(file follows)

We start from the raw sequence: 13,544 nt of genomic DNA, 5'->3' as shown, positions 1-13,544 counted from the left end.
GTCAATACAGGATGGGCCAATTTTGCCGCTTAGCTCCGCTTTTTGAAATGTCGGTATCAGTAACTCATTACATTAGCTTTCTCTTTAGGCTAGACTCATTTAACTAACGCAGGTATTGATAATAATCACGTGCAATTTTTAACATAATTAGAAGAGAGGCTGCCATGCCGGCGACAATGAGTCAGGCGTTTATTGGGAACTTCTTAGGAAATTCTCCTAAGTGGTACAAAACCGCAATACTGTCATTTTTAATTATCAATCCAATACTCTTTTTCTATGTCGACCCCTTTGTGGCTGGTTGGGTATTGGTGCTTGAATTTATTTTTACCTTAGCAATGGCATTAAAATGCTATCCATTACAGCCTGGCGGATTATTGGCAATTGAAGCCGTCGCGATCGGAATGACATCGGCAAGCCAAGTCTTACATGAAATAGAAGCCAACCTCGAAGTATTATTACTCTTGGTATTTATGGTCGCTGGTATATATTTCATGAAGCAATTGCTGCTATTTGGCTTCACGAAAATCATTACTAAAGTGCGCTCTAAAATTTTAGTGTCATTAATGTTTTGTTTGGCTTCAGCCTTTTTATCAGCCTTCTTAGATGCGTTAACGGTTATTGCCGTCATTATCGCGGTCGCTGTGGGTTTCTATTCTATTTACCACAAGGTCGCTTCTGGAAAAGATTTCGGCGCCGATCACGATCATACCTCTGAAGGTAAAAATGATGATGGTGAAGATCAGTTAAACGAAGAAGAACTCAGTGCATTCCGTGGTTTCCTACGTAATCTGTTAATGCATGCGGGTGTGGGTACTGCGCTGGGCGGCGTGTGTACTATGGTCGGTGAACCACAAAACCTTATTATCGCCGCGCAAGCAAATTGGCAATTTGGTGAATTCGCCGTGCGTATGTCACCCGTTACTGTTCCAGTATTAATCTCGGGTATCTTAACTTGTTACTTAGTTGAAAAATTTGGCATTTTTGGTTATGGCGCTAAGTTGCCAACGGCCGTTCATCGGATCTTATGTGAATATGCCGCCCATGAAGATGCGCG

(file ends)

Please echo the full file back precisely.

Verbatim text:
We start from the raw sequence: 13,544 nt of genomic DNA, 5'->3' as shown, positions 1-13,544 counted from the left end.
GTCAATACAGGATGGGCCAATTTTGCCGCTTAGCTCCGCTTTTTGAAATGTCGGTATCAGTAACTCATTACATTAGCTTTCTCTTTAGGCTAGACTCATTTAACTAACGCAGGTATTGATAATAATCACGTGCAATTTTTAACATAATTAGAAGAGAGGCTGCCATGCCGGCGACAATGAGTCAGGCGTTTATTGGGAACTTCTTAGGAAATTCTCCTAAGTGGTACAAAACCGCAATACTGTCATTTTTAATTATCAATCCAATACTCTTTTTCTATGTCGACCCCTTTGTGGCTGGTTGGGTATTGGTGCTTGAATTTATTTTTACCTTAGCAATGGCATTAAAATGCTATCCATTACAGCCTGGCGGATTATTGGCAATTGAAGCCGTCGCGATCGGAATGACATCGGCAAGCCAAGTCTTACATGAAATAGAAGCCAACCTCGAAGTATTATTACTCTTGGTATTTATGGTCGCTGGTATATATTTCATGAAGCAATTGCTGCTATTTGGCTTCACGAAAATCATTACTAAAGTGCGCTCTAAAATTTTAGTGTCATTAATGTTTTGTTTGGCTTCAGCCTTTTTATCAGCCTTCTTAGATGCGTTAACGGTTATTGCCGTCATTATCGCGGTCGCTGTGGGTTTCTATTCTATTTACCACAAGGTCGCTTCTGGAAAAGATTTCGGCGCCGATCACGATCATACCTCTGAAGGTAAAAATGATGATGGTGAAGATCAGTTAAACGAAGAAGAACTCAGTGCATTCCGTGGTTTCCTACGTAATCTGTTAATGCATGCGGGTGTGGGTACTGCGCTGGGCGGCGTGTGTACTATGGTCGGTGAACCACAAAACCTTATTATCGCCGCGCAAGCAAATTGGCAATTTGGTGAATTCGCCGTGCGTATGTCACCCGTTACTGTTCCAGTATTAATCTCGGGTATCTTAACTTGTTACTTAGTTGAAAAATTTGGCATTTTTGGTTATGGCGCTAAGTTGCCAACGGCCGTTCATCGGATCTTATGTGAATATGCCGCCCATGAAGATGCGCG